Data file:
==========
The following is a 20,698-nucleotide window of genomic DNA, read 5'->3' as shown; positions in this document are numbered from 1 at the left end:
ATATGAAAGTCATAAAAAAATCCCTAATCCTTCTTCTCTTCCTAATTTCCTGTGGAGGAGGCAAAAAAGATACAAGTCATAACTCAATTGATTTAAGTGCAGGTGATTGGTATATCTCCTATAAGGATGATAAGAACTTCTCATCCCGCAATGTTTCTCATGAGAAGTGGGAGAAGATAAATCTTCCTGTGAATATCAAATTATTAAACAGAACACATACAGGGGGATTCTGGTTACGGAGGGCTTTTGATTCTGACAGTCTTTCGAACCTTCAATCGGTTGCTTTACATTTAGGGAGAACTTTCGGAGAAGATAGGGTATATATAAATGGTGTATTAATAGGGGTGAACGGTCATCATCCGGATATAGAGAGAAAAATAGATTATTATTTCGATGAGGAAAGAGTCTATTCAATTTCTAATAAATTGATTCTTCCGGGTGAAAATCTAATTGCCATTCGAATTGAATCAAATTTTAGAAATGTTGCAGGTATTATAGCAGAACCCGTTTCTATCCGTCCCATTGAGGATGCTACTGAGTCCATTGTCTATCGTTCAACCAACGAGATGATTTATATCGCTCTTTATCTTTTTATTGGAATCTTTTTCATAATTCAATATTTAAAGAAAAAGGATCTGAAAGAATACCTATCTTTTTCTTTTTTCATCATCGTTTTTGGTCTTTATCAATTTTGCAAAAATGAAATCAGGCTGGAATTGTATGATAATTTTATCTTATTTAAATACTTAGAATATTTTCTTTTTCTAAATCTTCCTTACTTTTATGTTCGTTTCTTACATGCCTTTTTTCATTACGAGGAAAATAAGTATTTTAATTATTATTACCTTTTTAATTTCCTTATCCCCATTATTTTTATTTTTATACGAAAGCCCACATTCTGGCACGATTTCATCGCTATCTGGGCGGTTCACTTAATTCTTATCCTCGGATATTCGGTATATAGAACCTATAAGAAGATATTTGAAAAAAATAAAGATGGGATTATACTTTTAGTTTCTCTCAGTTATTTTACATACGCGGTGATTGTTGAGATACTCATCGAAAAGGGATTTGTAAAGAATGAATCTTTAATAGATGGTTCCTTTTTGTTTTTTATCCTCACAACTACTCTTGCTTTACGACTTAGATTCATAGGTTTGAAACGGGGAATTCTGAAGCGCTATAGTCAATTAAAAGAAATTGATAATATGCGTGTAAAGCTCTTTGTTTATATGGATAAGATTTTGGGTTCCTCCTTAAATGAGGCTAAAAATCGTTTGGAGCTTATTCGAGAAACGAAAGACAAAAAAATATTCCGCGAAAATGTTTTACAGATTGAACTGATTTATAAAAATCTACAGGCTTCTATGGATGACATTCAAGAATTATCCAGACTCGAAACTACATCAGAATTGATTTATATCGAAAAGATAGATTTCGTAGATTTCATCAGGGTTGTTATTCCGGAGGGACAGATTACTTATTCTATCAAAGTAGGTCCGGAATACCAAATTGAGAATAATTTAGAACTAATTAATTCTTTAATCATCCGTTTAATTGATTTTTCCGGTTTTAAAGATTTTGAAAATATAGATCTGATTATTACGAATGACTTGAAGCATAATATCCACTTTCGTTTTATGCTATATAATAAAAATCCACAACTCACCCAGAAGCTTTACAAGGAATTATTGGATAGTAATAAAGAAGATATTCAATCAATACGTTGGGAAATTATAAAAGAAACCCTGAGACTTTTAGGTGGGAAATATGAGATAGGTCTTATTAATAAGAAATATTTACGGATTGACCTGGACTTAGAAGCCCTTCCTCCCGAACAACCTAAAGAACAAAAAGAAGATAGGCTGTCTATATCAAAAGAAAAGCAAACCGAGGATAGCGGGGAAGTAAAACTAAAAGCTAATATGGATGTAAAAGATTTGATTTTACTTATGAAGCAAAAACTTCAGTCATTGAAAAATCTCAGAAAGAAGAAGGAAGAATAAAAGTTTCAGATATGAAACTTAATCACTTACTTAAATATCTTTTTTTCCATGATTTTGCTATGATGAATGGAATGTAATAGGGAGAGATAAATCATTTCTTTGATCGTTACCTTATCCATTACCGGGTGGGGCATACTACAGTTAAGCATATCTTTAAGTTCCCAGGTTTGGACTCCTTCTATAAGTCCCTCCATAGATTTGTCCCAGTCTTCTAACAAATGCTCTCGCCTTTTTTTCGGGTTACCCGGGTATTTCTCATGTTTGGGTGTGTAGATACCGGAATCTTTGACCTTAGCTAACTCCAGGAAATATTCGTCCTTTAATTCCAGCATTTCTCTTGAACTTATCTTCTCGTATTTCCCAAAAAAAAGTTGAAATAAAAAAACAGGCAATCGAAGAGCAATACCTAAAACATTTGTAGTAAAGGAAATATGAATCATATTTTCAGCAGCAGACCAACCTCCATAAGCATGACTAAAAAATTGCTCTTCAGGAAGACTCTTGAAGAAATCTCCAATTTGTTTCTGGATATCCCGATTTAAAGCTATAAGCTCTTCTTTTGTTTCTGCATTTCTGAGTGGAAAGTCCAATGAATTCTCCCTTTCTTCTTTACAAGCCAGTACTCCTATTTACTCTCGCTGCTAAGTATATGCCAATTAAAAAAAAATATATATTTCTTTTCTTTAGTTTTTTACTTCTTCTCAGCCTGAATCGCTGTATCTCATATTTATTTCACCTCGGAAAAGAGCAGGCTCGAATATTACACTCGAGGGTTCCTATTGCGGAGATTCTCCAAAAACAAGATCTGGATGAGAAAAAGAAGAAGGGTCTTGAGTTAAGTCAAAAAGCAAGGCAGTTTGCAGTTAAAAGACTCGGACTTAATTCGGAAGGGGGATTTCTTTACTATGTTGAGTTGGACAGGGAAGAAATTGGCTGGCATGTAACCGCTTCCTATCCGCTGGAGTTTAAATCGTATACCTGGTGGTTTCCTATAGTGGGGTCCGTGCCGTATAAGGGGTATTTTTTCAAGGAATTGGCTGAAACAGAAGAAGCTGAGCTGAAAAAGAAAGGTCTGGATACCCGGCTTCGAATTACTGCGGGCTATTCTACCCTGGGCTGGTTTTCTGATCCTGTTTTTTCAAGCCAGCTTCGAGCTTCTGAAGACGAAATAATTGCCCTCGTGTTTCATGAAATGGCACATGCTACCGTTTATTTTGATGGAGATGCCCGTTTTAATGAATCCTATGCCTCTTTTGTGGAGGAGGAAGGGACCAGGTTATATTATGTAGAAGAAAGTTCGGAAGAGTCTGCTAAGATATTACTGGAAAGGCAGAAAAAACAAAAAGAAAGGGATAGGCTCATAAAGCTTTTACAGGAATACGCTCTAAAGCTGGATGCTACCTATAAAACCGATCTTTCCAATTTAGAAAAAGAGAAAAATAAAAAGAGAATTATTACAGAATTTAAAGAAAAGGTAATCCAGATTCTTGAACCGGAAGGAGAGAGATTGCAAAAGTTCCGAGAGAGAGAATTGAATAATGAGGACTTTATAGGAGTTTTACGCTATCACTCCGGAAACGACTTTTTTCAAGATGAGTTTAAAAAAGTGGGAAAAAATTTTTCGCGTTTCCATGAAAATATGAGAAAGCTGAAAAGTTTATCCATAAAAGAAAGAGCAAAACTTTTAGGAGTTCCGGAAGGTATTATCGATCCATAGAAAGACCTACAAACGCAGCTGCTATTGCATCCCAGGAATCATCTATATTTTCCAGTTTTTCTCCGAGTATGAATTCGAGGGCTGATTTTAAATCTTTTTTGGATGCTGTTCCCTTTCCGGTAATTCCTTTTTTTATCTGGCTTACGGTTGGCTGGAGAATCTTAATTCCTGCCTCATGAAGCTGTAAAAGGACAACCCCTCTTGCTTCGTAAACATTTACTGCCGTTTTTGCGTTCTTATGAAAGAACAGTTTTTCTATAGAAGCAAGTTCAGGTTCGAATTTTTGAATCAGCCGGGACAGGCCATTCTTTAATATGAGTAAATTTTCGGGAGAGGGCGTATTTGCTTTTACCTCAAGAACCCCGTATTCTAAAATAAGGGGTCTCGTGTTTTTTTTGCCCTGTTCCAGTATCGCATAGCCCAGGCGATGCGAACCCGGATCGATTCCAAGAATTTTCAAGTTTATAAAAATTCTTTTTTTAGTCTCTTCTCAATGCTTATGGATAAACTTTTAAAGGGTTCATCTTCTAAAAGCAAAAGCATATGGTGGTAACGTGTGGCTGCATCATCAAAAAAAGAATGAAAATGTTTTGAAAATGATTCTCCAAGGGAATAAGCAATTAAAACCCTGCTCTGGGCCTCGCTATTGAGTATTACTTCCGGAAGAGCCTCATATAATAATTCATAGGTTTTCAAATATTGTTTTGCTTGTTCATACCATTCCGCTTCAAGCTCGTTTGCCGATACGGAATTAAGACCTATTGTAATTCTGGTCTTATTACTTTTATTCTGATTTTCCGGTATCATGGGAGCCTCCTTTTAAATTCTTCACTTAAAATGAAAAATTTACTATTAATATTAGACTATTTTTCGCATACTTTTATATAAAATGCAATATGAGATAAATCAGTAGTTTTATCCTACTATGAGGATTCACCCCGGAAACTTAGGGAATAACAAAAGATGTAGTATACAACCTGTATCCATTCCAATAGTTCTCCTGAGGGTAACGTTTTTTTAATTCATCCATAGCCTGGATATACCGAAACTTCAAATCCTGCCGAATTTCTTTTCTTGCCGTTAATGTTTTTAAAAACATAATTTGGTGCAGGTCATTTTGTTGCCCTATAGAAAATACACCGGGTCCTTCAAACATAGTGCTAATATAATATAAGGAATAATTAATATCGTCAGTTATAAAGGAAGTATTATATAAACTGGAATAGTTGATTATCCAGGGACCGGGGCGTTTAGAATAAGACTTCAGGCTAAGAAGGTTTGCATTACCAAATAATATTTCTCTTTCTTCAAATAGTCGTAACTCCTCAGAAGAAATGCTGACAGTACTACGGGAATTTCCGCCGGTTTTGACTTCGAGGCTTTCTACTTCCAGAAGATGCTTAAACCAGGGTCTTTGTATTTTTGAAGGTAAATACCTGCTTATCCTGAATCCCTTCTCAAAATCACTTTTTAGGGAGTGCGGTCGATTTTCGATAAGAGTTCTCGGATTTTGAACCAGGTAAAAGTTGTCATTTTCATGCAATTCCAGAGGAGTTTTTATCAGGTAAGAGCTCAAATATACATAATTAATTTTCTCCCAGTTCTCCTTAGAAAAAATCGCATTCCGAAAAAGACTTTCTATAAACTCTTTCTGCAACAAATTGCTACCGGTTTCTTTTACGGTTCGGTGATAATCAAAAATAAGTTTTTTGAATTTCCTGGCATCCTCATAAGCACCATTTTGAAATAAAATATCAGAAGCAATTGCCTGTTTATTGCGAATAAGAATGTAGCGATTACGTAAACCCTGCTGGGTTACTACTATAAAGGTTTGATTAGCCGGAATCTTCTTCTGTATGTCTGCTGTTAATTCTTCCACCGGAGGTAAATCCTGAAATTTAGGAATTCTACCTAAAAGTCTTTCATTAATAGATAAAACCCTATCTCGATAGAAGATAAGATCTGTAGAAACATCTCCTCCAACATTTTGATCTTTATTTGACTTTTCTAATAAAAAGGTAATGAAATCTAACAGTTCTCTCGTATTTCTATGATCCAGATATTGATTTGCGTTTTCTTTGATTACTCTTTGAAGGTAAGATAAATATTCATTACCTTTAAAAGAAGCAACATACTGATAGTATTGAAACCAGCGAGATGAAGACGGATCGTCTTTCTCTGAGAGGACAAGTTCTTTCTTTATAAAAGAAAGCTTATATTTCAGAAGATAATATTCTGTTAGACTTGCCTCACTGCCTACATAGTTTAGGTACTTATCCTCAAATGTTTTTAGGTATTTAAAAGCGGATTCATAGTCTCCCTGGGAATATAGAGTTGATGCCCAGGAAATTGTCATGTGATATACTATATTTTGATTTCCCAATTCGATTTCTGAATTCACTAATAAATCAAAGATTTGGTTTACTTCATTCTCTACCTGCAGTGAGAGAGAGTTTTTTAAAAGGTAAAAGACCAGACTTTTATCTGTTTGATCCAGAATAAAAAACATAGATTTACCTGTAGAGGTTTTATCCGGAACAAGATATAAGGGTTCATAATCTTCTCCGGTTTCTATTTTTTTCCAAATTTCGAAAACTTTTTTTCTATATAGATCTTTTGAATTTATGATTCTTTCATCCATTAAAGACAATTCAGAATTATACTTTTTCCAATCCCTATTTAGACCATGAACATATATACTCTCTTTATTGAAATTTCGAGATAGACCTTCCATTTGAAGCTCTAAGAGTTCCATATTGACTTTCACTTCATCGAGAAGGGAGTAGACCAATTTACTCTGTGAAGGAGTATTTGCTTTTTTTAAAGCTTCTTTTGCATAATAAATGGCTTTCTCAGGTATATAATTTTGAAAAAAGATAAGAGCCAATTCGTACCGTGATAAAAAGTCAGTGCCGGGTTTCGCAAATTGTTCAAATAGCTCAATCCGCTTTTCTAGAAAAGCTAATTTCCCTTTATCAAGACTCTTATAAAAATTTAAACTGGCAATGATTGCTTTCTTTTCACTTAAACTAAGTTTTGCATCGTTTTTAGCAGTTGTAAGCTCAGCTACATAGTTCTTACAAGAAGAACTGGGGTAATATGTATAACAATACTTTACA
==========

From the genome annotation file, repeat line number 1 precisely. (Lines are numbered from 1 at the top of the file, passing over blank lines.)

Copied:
The following is a 20,698-nucleotide window of genomic DNA, read 5'->3' as shown; positions in this document are numbered from 1 at the left end: